Maryland Transportation Secretary Pete Rahn speaks with reporters after being sworn in to the Metro board of directors during a July 11 board meeting at the transit agency's headquarters in northwest D.C. (William J. Ford/The Washington Informer)

Maryland Transportation Secretary Pete Rahn, who recently wrote a letter criticizing how Metro handles its finances, officially joined the transit agency’s board of directors Thursday.

Rahn immediately jumped in as a member of the board’s Finance and Capital Committee asking how much a proposed project to replace a nearly 60-year-old bus garage in Bladensburg. The estimated cost would be at least $200 million.

“Obviously, there’s a lot of history behind these issues and I’m coming into them as a newbie,” he said. “I’m impressed with the staff and their ability to answer questions so far. This will be a productive experience for me and I hope that I will be able to add a different perspective to the board going forward.”

Rahn replaces former board member Clarence Crawford, who represented Prince George’s County, Maryland.

Thomas Graham, a nonvoting Metro board member who represents Prince George’s County, attends a county council briefing in Upper Marlboro on July 9. (Anthony Tilghman/The Washington Informer)

With the board restructuring, the county will now only have one representative in Thomas Graham, who is a nonvoting member. Graham replaced Malcolm Augustine of Cheverly, who was elected last year as a state senator to represent District 47.

Prince George’s County Councilwoman Deni Taveras, who found out from a reporter Thursday about Crawford no longer being on the board, said Graham should be a voting member to ensure the county has equal representation.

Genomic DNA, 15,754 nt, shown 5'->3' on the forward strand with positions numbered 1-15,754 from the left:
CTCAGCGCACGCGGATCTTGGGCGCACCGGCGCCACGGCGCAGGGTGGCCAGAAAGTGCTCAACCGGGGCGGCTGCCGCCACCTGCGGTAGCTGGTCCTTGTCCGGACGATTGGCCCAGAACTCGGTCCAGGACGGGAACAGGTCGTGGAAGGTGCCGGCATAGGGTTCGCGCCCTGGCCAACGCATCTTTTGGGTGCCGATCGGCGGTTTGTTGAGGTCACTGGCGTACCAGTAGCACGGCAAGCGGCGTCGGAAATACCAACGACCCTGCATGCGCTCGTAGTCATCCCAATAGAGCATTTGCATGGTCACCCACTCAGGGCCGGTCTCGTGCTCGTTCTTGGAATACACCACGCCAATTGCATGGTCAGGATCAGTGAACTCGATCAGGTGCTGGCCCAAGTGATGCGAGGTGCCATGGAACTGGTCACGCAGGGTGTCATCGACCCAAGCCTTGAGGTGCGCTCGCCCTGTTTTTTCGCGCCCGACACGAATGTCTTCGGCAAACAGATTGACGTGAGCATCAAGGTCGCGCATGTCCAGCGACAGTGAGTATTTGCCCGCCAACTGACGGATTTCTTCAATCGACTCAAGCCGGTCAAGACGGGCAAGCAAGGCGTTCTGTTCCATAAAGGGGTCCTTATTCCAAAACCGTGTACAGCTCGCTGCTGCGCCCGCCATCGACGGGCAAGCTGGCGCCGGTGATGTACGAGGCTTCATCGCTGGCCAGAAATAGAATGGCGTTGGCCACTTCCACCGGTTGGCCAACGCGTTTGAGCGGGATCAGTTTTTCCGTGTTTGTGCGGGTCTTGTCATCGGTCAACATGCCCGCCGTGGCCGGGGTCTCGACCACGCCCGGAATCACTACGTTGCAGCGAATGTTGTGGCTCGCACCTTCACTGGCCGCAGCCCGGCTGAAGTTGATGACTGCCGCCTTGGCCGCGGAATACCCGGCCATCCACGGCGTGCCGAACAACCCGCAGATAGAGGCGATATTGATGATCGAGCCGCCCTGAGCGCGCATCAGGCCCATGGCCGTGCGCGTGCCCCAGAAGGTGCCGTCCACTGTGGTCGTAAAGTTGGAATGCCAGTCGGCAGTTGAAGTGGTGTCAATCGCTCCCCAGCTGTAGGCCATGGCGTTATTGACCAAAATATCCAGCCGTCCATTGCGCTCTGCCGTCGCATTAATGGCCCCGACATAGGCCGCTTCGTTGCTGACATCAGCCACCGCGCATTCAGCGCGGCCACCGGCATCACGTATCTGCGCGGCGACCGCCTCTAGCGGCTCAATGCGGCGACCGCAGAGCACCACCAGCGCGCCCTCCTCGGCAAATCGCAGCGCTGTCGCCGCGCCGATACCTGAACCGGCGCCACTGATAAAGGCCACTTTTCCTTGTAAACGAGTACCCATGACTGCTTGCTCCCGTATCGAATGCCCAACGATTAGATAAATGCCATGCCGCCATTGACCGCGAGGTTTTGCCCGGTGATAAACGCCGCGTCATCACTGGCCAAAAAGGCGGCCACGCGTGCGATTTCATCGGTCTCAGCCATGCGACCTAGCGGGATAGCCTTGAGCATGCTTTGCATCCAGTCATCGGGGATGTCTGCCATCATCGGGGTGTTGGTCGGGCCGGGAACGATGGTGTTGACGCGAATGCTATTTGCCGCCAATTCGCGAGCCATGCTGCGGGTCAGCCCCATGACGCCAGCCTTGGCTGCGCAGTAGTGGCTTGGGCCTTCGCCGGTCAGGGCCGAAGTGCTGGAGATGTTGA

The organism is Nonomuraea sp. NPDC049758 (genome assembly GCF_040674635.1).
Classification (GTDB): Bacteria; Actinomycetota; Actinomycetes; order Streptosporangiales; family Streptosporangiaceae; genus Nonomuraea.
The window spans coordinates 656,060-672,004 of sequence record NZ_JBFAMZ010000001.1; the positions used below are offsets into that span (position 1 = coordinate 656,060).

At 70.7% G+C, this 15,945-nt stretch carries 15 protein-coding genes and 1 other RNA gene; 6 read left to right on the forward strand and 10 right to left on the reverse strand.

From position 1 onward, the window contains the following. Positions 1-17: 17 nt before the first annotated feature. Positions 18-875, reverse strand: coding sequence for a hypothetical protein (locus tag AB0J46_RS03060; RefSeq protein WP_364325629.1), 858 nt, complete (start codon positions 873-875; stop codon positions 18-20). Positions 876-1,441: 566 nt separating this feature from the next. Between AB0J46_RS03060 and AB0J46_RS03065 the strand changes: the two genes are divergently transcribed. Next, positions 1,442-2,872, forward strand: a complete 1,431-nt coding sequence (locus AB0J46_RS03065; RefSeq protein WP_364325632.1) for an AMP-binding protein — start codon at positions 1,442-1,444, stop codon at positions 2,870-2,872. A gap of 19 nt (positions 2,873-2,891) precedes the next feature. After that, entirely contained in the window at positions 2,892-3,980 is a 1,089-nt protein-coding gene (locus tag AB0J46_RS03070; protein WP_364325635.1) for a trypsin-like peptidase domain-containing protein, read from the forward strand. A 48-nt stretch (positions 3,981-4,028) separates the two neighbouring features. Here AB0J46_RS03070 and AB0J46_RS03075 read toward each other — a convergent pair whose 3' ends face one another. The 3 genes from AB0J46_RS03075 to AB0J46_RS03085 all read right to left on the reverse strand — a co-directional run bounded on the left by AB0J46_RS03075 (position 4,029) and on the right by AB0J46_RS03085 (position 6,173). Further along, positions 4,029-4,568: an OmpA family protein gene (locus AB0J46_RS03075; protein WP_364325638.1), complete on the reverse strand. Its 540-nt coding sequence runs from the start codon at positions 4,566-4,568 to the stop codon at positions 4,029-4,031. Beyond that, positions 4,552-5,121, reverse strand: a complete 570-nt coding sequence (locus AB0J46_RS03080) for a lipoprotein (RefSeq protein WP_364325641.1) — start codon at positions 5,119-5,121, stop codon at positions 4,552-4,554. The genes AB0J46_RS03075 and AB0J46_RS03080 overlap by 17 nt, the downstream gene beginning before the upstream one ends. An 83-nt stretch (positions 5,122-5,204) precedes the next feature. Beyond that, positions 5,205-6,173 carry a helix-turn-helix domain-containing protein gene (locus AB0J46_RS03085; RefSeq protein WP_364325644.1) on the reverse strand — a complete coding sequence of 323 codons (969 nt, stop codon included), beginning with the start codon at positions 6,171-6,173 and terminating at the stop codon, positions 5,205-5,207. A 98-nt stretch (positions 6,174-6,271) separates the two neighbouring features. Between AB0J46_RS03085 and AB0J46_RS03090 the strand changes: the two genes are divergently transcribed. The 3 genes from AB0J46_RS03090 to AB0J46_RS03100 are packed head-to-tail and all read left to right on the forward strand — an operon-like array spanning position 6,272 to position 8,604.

“That’s a great loss to Prince George’s County when we have tied our economic growth to the growth of Metro,” Taveras said. “That’s evident in our investment in transit-oriented development. To not have a say in the matter when we have such a deep investment? That’s unacceptable.”

In the meantime, Rahn said the $55 million in capital funding the state withheld from Metro hasn’t changed.

Rahn wrote a letter July 1 to Metro’s board of directors explained one reason the money didn’t released for the next fiscal year because Maryland official believe the hasn’t provided a detailed account of its finances without a capital funding agreement in place. The state claims the funding mechanism “is a basic and necessary safeguard to hold the recipient of any grant funding responsible and accountable.”

Rahn said Thursday the state releases money to Metro quarterly, so another financial transaction is scheduled three months from July 1.

He said Metro officials are preparing a response to his letter.

“I think it will be worked out by then,” Rahn said.

Metro General Manager Paul Wiedefeld said he and Rahn met before Thursday’s committee meetings and that no capital projects are currently affected.

“There’s some issues we just have to clarify on both sides,” he said. “We’ll get through that pretty quickly.”

Coverage for the Washington Informer includes Prince George’s County government, school system and some state of Maryland government. Received an award in 2019 from the D.C. Chapter of the Society of...

Leave a comment

Your email address will not be published. Required fields are marked *